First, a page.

Fig. Olivia Garden


– The success of a given project depends on m.in. in the diversity and synergy of functions – says Izabela Disterheft, Regional Director at Colliers in Tricity. – Importantly, the more complex and diverse the ecosystem, which consists of, for example, office, hotel, residential and service space, the greater the chance it has to demonstrate stability and profitability. On the other hand, it is a greater challenge in creating the identity of the place and efficient management of the facility, so as to meet the expectations of different groups of users; operating during the day, e.g. in offices, and in the evenings, e.g. food and entertainment area. This type of facilities is a response to monofunctional investments that were typical in the 90s and early 21st centuries. The emphasis placed on quick profit and maximization of space for sale, as well as the ease of use of a project with one function, resulted in the fact that there were no premises intended for a local store in housing estates, and office centers were built in the model known from Warsaw streets. Domaniewska Street, where employees did not have a place to meet, eat lunch or do shopping during a break from work. Practice has shown how wrong this policy was. Business centres were losing tenants to facilities offering their employees the necessary functions, and apartment buyers were choosing those buildings in the vicinity of which the investor had planned shops, local gastronomy, playgrounds and well-planned other accompanying functions. Investors quickly realised that the future of the real estate market lies in mixed-use facilities and started fighting for customers. However, many years have passed, and this idea still remains an unattainable dream for many investors. The key seems to be a consistent policy of developing functions based on the real needs of various social groups.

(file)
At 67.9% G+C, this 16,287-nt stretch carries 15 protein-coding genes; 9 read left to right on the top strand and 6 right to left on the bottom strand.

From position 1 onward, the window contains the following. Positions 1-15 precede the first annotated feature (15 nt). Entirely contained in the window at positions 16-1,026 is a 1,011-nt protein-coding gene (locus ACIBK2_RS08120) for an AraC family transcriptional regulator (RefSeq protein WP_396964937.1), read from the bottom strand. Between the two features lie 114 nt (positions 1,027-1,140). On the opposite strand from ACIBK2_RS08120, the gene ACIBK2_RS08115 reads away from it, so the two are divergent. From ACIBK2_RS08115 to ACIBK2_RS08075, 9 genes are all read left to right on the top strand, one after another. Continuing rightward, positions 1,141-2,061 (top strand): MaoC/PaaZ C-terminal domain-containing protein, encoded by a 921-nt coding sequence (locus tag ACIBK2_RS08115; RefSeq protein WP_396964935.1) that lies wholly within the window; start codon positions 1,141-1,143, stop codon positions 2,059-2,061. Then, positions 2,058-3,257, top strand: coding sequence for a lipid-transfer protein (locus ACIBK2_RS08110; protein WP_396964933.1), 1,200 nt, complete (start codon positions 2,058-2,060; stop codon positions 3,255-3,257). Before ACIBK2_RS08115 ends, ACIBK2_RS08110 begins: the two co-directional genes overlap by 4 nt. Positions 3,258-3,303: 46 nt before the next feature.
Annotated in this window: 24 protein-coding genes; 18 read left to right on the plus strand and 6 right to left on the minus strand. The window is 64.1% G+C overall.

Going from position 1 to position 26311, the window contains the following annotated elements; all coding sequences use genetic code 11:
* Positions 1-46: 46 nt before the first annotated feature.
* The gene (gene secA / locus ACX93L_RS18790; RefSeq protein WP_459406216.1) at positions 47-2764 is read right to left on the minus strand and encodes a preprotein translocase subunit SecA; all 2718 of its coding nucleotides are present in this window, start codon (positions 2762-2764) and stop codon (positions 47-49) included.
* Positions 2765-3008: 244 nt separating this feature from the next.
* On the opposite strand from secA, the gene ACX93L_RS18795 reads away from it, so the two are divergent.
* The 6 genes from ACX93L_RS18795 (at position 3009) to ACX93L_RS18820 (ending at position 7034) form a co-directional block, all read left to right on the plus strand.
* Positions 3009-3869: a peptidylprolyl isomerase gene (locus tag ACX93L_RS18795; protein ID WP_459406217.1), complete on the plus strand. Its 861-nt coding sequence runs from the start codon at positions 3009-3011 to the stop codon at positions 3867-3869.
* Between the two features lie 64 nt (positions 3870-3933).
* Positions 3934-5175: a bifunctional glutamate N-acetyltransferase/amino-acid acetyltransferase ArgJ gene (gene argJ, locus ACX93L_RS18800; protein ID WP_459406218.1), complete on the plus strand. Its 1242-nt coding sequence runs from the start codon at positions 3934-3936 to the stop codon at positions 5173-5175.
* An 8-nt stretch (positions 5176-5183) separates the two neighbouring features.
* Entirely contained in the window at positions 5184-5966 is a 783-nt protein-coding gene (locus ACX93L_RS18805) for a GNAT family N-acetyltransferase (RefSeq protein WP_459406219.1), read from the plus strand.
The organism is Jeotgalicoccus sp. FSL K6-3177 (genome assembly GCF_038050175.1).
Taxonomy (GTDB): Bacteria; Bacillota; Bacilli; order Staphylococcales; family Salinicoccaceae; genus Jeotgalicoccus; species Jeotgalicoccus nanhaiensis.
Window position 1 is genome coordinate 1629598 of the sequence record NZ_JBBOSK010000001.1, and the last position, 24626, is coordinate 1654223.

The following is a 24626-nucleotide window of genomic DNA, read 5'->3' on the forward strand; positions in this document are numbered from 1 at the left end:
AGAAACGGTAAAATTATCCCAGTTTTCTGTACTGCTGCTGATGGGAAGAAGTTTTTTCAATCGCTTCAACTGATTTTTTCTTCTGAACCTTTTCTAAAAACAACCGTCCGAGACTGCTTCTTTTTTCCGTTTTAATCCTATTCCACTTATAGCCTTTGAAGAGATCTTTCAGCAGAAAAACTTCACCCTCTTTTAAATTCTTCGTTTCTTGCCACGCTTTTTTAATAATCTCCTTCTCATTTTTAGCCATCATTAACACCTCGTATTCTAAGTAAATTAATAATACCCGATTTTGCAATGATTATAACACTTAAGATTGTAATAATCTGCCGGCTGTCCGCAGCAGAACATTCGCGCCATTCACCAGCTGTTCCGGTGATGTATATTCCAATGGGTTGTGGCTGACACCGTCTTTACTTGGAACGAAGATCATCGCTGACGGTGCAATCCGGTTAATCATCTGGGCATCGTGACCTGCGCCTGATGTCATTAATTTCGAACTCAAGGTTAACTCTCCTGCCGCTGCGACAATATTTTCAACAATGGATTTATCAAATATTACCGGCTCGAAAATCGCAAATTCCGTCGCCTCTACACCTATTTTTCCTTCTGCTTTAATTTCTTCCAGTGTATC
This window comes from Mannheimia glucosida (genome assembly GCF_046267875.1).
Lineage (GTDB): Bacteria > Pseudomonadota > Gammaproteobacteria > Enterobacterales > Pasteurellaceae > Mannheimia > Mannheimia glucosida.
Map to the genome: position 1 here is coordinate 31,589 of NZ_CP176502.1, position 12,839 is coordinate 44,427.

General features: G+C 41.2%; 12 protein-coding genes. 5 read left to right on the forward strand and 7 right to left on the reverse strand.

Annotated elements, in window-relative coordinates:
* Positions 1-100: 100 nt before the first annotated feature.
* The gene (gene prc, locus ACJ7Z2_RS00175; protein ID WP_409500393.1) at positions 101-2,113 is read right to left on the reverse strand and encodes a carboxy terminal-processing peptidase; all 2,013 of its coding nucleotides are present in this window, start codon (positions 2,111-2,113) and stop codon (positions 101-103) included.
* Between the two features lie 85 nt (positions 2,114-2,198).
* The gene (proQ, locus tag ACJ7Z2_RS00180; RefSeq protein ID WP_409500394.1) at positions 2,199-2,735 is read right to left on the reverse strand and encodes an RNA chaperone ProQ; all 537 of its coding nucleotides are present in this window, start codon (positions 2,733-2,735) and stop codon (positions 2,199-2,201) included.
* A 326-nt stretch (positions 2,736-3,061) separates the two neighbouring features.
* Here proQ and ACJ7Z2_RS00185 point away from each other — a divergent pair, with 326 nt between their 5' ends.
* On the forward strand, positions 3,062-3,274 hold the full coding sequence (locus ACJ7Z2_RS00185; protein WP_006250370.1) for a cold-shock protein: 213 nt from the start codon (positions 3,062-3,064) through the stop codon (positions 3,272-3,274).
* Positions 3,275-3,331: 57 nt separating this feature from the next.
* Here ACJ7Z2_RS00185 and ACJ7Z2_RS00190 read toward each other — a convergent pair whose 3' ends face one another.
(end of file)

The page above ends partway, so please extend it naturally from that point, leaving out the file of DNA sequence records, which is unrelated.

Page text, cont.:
Olivia Centre is the largest office project in Poland, still developing, but already offering 175 thousand euros. m.kw. usable area. Companies such as Amazon, Arrow, Bayer, Deloitte, Energa, EPAM, Fujifilm, Nike, Nordea, PwC, Ricoh, Sii, Staples and ThyssenKrupp have located their offices there. The development of additional functions is also a value for the tenants themselves and affects the commercial success of the facilities. In numerous public declarations, the managers of its residents emphasize that the basis for the choice of Olivia as the location of the offices were functions that their employees can use free of charge during working hours.